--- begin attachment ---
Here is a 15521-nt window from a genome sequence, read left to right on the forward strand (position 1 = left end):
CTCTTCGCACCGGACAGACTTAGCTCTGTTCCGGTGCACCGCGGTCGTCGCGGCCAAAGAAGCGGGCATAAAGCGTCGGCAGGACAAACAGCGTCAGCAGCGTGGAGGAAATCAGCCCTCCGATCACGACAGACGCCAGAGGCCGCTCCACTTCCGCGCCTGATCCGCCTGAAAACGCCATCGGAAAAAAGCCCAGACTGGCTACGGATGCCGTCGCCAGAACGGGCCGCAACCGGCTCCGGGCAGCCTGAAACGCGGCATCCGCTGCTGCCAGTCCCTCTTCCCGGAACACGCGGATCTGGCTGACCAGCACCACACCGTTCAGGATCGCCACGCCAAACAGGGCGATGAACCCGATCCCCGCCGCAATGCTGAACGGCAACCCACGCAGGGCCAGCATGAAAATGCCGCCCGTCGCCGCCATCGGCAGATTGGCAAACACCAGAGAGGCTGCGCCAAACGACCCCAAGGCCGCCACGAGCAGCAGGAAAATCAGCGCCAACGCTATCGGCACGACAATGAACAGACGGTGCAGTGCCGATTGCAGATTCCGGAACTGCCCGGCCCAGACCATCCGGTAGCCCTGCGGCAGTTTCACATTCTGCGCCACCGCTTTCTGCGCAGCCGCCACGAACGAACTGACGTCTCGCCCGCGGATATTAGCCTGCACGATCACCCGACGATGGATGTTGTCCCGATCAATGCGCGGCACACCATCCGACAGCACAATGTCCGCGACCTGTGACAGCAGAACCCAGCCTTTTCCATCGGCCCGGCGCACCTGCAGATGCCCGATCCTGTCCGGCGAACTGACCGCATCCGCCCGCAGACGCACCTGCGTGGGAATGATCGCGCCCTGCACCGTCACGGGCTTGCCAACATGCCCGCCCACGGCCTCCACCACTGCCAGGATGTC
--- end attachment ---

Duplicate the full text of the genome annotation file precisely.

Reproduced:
Here is a 15521-nt window from a genome sequence, read left to right on the forward strand (position 1 = left end):
CTCTTCGCACCGGACAGACTTAGCTCTGTTCCGGTGCACCGCGGTCGTCGCGGCCAAAGAAGCGGGCATAAAGCGTCGGCAGGACAAACAGCGTCAGCAGCGTGGAGGAAATCAGCCCTCCGATCACGACAGACGCCAGAGGCCGCTCCACTTCCGCGCCTGATCCGCCTGAAAACGCCATCGGAAAAAAGCCCAGACTGGCTACGGATGCCGTCGCCAGAACGGGCCGCAACCGGCTCCGGGCAGCCTGAAACGCGGCATCCGCTGCTGCCAGTCCCTCTTCCCGGAACACGCGGATCTGGCTGACCAGCACCACACCGTTCAGGATCGCCACGCCAAACAGGGCGATGAACCCGATCCCCGCCGCAATGCTGAACGGCAACCCACGCAGGGCCAGCATGAAAATGCCGCCCGTCGCCGCCATCGGCAGATTGGCAAACACCAGAGAGGCTGCGCCAAACGACCCCAAGGCCGCCACGAGCAGCAGGAAAATCAGCGCCAACGCTATCGGCACGACAATGAACAGACGGTGCAGTGCCGATTGCAGATTCCGGAACTGCCCGGCCCAGACCATCCGGTAGCCCTGCGGCAGTTTCACATTCTGCGCCACCGCTTTCTGCGCAGCCGCCACGAACGAACTGACGTCTCGCCCGCGGATATTAGCCTGCACGATCACCCGACGATGGATGTTGTCCCGATCAATGCGCGGCACACCATCCGACAGCACAATGTCCGCGACCTGTGACAGCAGAACCCAGCCTTTTCCATCGGCCCGGCGCACCTGCAGATGCCCGATCCTGTCCGGCGAACTGACCGCATCCGCCCGCAGACGCACCTGCGTGGGAATGATCGCGCCCTGCACCGTCACGGGCTTGCCAACATGCCCGCCCACGGCCTCCACCACTGCCAGGATGTC